Gordon Campbell | Parliament TV | Parliament Today | Video | Questions Of the Day | Search

 


Housing Accords work expanded

Hon Dr Nick Smith
Minister of Housing


11 December 2013


Housing Accords work expanded to Christchurch, Wellington and Tauranga

The Government’s work with councils to improve housing affordability has been expanded beyond Auckland with Christchurch City, Wellington City, Hutt City, Upper Hutt City, Porirua, Kapiti, Tauranga and Western Bay of Plenty being added to the Housing Accords and Special Housing Areas Act.

“New Zealand’s housing supply and affordability challenges extend beyond Auckland. The Auckland Housing Accord is proving to be a successful tool and we are keen to explore how we can assist other councils to get more houses built more efficiently,” Dr Smith says.

“Housing costs in Wellington are most acute in the city, but the wider region of Hutt City, Upper Hutt, Porirua and Kapiti all meet the legal criteria as having supply and affordability issues. Our preliminary discussions with the mayors and councils suggest the best way forward with an accord is to take a Wellington-wide approach.

“The housing issues in Christchurch are particularly challenging with the damage of tens of thousands of houses to earthquake damage, the demand for temporary housing while homes are fixed, and the accommodation required for a burgeoning reconstruction workforce. The work on a Housing Accord with the Christchurch City Council needs to be well coordinated with the new Land Use Recovery Plan and the work of the Canterbury Earthquake Recovery Authority.

“The major housing challenge in Tauranga and the Western Bays is managing projected population growth of 64,000 people over the next 20 years. This will require an additional 1300 homes per year but only 800 per year have been built over the past five years, contributing to high house price inflation. The Government and councils favour a coordinated approach across both districts to address supply and affordability.”

The eight districts were added to Schedule 1 of the Housing Accords and Special Housing Areas Act at a meeting of the executive council today and will be gazetted Thursday 19 December.

“This is a first step. The issues in each city are different and will not automatically mean replicating the Auckland Accord’s focus on fast-tracking housing developments. We want to get officials from Government and council working on identifying the barriers to supply and affordability of housing and then putting in place whatever steps are needed to make improvements,” Dr Smith says.

“I am encouraged by the initial response from mayors and councils. There is broad agreement that homes have got too costly in these areas and that the Government and councils need to work more closely together to get house price inflation down.”

ends

© Scoop Media

 
 
 
 
 
Parliament Headlines | Politics Headlines | Regional Headlines

Gordon Campbell:
On The Kim Regime

During the Cuban Missile Crisis, the US had a very clear objective and eventually offered a quid pro quo of the removal of some of its own missiles from Turkey. This time, there’s no clarity about what the US is seeking, or offering.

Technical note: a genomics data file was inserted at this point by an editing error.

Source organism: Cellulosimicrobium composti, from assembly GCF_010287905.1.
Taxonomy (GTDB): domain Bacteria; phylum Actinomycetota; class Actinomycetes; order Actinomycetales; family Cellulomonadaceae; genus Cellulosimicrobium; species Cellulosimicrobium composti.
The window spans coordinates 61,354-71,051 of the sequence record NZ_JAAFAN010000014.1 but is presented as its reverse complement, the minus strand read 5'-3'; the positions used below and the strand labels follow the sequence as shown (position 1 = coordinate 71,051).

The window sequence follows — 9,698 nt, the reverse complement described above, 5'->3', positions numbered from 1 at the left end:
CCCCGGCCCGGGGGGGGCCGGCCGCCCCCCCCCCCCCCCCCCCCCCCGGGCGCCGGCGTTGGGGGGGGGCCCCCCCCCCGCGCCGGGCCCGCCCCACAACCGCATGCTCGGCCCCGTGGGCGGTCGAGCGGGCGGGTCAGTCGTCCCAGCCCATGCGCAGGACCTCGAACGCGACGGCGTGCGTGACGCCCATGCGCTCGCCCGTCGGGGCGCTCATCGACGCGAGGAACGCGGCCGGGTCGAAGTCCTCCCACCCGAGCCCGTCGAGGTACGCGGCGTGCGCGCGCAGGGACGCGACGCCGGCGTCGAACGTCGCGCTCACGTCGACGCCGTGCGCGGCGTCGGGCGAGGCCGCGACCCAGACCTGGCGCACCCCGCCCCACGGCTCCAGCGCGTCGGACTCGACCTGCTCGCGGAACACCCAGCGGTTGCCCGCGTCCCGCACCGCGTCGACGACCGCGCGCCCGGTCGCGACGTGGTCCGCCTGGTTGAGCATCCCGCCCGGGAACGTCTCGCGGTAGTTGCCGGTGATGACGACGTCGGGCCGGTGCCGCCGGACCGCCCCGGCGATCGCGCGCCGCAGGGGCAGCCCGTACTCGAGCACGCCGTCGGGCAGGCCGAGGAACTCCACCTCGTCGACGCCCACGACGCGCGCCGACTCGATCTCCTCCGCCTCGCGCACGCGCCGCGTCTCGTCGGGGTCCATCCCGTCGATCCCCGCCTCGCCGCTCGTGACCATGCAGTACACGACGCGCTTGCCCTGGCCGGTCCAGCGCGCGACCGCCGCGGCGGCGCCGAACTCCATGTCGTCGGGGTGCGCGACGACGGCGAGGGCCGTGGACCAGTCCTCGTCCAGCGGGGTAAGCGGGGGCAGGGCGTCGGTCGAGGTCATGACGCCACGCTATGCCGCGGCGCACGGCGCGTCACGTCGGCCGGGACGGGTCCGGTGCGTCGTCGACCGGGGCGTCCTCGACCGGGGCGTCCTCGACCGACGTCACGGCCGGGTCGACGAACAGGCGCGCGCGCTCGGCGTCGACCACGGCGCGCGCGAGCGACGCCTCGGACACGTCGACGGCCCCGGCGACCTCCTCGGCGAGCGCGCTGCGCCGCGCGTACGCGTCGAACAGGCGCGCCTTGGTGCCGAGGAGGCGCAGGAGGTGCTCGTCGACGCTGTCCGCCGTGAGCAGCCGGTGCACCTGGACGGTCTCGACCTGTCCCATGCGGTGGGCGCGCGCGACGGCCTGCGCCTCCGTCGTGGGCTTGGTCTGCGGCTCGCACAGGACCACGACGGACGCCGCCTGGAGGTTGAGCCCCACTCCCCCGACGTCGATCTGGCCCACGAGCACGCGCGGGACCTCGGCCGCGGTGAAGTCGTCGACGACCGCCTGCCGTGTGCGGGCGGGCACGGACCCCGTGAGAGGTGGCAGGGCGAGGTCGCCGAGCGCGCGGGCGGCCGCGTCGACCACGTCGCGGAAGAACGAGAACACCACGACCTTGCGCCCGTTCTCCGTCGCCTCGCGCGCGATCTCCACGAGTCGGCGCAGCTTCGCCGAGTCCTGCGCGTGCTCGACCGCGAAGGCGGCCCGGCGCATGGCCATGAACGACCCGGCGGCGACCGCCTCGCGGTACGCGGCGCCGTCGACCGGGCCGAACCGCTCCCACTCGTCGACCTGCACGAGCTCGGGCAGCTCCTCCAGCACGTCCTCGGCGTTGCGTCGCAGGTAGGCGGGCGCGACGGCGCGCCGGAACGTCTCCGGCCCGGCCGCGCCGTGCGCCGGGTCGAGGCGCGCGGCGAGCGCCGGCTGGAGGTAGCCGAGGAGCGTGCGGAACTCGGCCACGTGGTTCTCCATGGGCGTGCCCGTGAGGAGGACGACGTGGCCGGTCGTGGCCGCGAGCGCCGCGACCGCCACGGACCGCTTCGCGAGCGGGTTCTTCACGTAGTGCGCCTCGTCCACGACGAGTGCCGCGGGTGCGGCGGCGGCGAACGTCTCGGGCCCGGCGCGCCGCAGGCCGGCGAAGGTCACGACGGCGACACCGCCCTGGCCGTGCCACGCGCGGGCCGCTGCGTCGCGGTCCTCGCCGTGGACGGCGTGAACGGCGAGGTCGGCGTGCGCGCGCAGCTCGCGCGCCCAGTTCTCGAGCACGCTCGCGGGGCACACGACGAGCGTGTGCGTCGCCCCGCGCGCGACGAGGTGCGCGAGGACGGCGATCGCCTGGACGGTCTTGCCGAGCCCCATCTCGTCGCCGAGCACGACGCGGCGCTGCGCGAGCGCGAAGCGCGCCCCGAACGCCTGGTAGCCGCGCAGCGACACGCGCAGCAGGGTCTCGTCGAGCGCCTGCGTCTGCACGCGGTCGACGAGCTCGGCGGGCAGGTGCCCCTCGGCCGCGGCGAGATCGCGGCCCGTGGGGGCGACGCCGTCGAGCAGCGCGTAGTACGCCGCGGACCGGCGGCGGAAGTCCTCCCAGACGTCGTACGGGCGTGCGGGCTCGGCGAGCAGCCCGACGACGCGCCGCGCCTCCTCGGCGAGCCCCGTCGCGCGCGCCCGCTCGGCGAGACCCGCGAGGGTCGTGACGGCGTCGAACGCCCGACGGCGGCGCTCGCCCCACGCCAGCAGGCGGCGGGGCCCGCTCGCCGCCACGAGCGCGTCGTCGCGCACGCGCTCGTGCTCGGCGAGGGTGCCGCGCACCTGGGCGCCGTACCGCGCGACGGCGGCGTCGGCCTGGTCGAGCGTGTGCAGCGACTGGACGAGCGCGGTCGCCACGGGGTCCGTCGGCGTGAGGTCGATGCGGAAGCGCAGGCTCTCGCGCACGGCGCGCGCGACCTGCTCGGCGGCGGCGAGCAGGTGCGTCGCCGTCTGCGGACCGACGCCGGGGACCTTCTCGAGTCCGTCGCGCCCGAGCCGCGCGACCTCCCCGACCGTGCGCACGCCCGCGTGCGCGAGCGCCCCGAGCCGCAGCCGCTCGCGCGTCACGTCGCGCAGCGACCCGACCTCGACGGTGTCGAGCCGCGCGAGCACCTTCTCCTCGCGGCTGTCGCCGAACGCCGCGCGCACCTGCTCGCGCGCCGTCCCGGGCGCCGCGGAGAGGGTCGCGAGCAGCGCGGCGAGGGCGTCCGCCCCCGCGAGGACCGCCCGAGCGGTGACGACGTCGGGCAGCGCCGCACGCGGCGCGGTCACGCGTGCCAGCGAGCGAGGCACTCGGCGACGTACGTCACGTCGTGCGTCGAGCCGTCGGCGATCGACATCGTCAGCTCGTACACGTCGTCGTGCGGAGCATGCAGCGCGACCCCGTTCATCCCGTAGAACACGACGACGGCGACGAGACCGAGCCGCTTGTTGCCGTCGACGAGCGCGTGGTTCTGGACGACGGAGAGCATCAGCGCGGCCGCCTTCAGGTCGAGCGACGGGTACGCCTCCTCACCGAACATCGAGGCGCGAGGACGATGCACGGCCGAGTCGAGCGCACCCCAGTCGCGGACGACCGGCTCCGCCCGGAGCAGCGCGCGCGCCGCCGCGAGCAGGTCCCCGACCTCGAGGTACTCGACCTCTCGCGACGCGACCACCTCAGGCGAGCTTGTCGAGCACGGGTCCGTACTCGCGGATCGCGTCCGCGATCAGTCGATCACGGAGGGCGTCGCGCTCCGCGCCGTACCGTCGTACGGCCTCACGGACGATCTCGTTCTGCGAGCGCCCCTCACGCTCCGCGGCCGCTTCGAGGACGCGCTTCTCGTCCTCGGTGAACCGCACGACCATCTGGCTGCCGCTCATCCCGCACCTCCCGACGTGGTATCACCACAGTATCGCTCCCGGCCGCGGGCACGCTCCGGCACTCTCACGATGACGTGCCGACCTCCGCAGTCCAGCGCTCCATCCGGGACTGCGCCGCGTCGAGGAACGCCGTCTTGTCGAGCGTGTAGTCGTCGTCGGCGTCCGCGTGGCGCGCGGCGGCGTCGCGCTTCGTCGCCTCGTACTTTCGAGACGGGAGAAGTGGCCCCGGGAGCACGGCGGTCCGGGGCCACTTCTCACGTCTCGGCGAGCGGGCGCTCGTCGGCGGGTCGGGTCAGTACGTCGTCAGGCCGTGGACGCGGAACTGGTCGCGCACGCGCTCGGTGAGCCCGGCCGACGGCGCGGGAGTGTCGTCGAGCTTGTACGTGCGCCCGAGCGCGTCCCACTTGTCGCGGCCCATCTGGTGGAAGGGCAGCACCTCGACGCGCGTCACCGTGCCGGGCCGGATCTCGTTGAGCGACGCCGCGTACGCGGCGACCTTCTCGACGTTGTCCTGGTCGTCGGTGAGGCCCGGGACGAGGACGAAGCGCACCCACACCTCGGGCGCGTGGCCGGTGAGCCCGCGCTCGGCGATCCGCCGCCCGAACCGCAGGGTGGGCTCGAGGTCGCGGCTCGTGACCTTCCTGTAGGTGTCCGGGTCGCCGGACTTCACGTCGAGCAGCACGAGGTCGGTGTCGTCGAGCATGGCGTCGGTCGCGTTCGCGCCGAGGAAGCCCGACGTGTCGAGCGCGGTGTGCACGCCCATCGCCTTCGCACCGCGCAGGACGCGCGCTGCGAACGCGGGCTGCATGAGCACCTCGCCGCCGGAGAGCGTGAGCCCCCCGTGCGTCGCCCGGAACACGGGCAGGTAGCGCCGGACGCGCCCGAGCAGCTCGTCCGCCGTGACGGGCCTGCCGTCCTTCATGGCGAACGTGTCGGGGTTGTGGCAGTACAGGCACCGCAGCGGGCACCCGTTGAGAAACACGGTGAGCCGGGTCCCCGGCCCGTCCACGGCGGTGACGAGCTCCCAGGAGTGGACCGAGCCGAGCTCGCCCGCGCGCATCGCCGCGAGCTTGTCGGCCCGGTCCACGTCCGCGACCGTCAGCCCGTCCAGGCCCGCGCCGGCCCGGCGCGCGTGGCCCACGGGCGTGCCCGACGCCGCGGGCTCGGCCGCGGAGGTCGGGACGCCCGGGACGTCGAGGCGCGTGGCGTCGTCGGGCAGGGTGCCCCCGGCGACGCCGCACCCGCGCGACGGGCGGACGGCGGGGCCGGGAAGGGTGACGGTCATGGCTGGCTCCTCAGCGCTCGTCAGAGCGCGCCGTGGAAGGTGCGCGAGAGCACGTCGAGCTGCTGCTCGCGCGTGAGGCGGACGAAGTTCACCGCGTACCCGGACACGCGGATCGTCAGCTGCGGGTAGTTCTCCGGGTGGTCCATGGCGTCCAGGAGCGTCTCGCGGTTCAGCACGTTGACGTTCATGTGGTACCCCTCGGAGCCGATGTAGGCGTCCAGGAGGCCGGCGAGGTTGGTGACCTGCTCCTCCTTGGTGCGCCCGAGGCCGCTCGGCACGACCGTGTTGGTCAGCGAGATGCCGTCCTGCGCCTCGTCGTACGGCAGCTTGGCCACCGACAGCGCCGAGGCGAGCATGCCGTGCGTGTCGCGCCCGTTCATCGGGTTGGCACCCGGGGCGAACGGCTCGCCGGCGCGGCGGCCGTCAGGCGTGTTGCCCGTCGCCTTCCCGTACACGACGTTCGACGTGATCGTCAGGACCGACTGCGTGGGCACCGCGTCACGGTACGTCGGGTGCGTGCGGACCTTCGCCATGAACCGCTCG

It hasn’t helped that the US and the global media consistently agree on calling North Korea and its leadership “crazy” and “irrational” and urging it to “come to its senses”. When you treat your opponent as being beyond reason, it gets hard to comprehend what their strategy is, let alone work out the terms of a viable compromise. More>>

 

Recovery: Economic Impact Of Kaikōura Quake Revealed

The report details the impact on small businesses and tourism caused by disruptions to transport infrastructure and the economic impacts... The impact on New Zealand’s Gross Domestic Product (GDP) over the first 18 months following the earthquake has been estimated at $450-$500 million. More>>

ALSO:

Human Rights Commission: Urgent Need For Action On Seclusion And Restraint

Chief Human Rights Commissioner David Rutherford says that while the report makes for sobering reading, the focus should now be on how the recommendations can be used to reduce the occurrence of seclusion and restraint in New Zealand and, in circumstances where it is necessary, to improve practices. More>>

ALSO:

CORRECTIONS (March 2017):

SCHOOL SECLUSION ROOMS (2016):

$11bn Capital Spend, New Debt Target: Steven Joyce On Budget Priorities

First, delivering better public services for a growing country – providing all New Zealanders with the opportunity to lead successful independent lives... And finally, we remain committed to reducing the tax burden and in particular the impact of marginal tax rates on lower and middle income earners, when we have the room to do so. More>>

ALSO:

JustSpeak Report: Bail Changes To Blame For New Billion Dollar Prison

In 2013 criminal justice spending was falling and the Government was mulling over what to spend the money on. 3 years later there are 10,000 people in prison and a new billion dollar prison is announced. More>>

ALSO:

Get More From Scoop

 

LATEST HEADLINES

 
 
 
 
 
 
 
 
Parliament
Search Scoop  
 
 
Powered by Vodafone
NZ independent news